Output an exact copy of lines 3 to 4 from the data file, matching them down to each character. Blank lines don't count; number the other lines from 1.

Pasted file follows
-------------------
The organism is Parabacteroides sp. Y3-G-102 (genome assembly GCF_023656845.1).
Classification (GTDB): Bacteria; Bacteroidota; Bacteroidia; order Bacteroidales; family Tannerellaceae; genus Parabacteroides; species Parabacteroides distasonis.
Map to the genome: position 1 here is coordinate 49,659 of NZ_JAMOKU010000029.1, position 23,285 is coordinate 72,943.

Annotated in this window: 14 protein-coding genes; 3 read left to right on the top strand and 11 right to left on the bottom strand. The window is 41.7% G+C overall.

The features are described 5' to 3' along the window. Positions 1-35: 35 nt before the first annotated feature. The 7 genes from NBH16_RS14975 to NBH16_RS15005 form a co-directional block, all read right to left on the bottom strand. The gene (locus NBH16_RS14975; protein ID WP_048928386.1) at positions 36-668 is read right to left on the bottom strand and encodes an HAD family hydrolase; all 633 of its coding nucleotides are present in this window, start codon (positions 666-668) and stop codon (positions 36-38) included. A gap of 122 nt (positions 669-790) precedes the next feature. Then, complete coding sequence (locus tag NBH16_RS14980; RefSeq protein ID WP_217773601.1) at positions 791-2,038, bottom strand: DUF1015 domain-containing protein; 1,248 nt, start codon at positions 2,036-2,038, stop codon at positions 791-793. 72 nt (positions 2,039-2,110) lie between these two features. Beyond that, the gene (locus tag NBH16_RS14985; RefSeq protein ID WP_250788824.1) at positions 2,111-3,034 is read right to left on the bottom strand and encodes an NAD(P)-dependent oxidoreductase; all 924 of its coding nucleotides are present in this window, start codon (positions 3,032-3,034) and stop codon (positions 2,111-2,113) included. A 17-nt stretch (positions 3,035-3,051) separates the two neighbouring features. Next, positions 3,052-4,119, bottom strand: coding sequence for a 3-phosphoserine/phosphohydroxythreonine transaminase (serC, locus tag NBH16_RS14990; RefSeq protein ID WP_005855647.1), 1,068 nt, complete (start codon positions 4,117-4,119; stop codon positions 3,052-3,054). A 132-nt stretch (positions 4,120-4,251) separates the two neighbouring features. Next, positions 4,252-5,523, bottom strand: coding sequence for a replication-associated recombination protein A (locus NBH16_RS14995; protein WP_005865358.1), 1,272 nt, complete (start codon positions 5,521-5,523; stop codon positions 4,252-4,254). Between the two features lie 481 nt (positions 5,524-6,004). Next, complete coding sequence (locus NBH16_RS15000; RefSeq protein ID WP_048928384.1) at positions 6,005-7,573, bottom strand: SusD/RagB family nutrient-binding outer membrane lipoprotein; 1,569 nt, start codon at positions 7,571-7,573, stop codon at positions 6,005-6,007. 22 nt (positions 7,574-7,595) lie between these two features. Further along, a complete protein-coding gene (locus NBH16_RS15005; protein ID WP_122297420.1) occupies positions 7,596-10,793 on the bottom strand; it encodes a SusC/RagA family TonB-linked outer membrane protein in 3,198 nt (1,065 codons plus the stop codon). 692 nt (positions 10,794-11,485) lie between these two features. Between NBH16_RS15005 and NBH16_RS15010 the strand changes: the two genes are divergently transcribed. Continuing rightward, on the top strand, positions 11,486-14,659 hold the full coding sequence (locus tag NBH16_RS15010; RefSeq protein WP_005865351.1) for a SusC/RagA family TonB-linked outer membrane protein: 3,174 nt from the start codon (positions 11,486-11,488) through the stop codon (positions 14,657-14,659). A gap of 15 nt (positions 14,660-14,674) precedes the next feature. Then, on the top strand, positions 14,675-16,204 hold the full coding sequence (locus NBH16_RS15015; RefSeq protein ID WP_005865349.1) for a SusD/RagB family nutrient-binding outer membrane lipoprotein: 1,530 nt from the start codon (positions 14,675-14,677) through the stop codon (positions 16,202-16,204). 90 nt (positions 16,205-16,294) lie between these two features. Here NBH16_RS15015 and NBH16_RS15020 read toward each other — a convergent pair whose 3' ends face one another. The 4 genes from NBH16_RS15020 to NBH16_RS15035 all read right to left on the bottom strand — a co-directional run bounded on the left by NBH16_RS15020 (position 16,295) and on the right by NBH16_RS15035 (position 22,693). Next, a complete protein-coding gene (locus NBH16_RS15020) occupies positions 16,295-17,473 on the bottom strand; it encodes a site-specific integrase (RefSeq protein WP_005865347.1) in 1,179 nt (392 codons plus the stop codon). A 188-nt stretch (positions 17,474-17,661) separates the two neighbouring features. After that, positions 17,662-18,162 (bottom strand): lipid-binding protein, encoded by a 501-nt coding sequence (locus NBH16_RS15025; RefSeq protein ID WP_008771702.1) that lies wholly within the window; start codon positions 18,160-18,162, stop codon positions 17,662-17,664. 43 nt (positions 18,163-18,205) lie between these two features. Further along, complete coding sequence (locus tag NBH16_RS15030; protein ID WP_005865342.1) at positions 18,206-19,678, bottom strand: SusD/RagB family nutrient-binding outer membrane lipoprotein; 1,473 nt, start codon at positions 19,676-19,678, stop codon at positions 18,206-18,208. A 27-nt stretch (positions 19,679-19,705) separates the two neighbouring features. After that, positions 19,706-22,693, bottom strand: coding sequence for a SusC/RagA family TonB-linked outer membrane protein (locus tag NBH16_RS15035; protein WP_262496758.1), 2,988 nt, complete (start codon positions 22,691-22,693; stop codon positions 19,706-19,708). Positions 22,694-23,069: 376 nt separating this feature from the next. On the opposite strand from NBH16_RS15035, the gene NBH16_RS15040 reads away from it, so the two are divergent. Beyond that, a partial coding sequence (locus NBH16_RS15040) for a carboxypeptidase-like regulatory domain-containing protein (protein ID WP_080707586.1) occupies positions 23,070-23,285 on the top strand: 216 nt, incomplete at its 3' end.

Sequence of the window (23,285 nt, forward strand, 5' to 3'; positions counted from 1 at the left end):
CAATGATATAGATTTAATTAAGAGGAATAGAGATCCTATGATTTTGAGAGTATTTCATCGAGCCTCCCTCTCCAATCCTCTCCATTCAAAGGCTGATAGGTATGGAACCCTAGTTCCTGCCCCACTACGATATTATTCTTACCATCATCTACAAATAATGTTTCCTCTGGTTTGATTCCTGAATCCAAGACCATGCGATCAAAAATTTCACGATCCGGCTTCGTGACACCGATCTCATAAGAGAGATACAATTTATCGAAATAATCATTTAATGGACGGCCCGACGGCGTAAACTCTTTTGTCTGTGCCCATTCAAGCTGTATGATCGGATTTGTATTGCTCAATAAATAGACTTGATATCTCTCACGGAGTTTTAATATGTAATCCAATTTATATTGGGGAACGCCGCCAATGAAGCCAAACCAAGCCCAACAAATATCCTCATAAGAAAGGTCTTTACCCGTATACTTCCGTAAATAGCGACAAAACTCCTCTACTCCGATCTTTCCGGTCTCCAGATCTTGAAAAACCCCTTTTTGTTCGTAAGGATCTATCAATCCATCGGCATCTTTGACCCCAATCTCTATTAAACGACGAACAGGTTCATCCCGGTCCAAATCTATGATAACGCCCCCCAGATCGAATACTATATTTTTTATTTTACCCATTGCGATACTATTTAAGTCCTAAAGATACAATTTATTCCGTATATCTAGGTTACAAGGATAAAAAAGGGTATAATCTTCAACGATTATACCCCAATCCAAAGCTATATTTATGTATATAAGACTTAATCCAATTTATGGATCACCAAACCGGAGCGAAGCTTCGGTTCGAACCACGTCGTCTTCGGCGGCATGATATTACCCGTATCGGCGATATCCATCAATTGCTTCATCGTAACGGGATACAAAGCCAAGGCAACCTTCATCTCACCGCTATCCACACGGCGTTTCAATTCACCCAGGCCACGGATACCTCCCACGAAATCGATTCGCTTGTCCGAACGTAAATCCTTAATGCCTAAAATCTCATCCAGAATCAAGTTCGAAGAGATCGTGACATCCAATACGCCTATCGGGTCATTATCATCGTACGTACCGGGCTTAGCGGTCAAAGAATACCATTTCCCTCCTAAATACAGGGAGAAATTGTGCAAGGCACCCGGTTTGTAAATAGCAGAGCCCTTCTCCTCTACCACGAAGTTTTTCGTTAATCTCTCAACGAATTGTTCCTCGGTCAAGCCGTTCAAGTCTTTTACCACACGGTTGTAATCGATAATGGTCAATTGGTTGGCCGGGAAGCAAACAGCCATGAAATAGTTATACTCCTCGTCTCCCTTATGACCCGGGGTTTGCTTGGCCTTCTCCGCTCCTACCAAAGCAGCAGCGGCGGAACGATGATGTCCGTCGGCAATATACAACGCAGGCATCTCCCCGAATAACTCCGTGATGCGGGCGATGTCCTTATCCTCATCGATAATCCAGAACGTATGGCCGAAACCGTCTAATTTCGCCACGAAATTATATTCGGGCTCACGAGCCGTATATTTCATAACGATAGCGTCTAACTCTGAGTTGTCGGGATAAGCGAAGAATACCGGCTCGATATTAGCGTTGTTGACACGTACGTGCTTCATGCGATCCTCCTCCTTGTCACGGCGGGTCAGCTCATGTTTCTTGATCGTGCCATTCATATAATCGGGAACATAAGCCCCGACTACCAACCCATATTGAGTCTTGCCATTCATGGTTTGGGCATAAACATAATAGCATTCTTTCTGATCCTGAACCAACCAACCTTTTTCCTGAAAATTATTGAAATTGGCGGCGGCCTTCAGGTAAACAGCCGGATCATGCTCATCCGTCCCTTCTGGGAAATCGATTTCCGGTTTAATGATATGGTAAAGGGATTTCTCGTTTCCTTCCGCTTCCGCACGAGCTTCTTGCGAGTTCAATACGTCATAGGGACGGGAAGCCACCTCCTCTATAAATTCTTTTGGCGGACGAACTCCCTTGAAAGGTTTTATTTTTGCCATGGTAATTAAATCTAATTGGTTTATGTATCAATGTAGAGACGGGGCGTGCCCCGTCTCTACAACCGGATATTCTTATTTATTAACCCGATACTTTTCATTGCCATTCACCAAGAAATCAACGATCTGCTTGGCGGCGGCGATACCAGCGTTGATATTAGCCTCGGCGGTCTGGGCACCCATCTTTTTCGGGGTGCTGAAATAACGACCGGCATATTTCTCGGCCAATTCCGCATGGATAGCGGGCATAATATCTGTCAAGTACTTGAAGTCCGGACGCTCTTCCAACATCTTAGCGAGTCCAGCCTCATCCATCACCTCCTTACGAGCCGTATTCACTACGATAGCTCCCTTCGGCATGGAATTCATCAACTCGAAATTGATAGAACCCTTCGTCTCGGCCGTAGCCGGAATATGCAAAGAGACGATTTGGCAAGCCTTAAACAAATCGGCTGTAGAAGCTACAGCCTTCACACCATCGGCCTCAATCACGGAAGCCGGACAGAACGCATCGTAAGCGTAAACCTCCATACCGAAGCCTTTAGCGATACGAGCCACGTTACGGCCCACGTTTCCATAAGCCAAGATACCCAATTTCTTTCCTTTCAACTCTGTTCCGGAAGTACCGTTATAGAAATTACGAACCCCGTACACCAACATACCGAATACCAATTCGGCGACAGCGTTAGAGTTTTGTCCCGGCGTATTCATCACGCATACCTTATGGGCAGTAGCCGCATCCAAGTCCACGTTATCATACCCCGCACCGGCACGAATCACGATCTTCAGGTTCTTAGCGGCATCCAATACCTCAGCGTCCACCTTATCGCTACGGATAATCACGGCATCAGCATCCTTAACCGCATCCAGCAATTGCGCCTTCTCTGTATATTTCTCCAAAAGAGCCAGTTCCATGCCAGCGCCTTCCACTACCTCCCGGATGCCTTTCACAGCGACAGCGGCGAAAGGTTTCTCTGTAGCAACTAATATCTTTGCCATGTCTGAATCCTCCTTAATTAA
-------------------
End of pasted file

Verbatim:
Map to the genome: position 1 here is coordinate 49,659 of NZ_JAMOKU010000029.1, position 23,285 is coordinate 72,943.

Annotated in this window: 14 protein-coding genes; 3 read left to right on the top strand and 11 right to left on the bottom strand. The window is 41.7% G+C overall.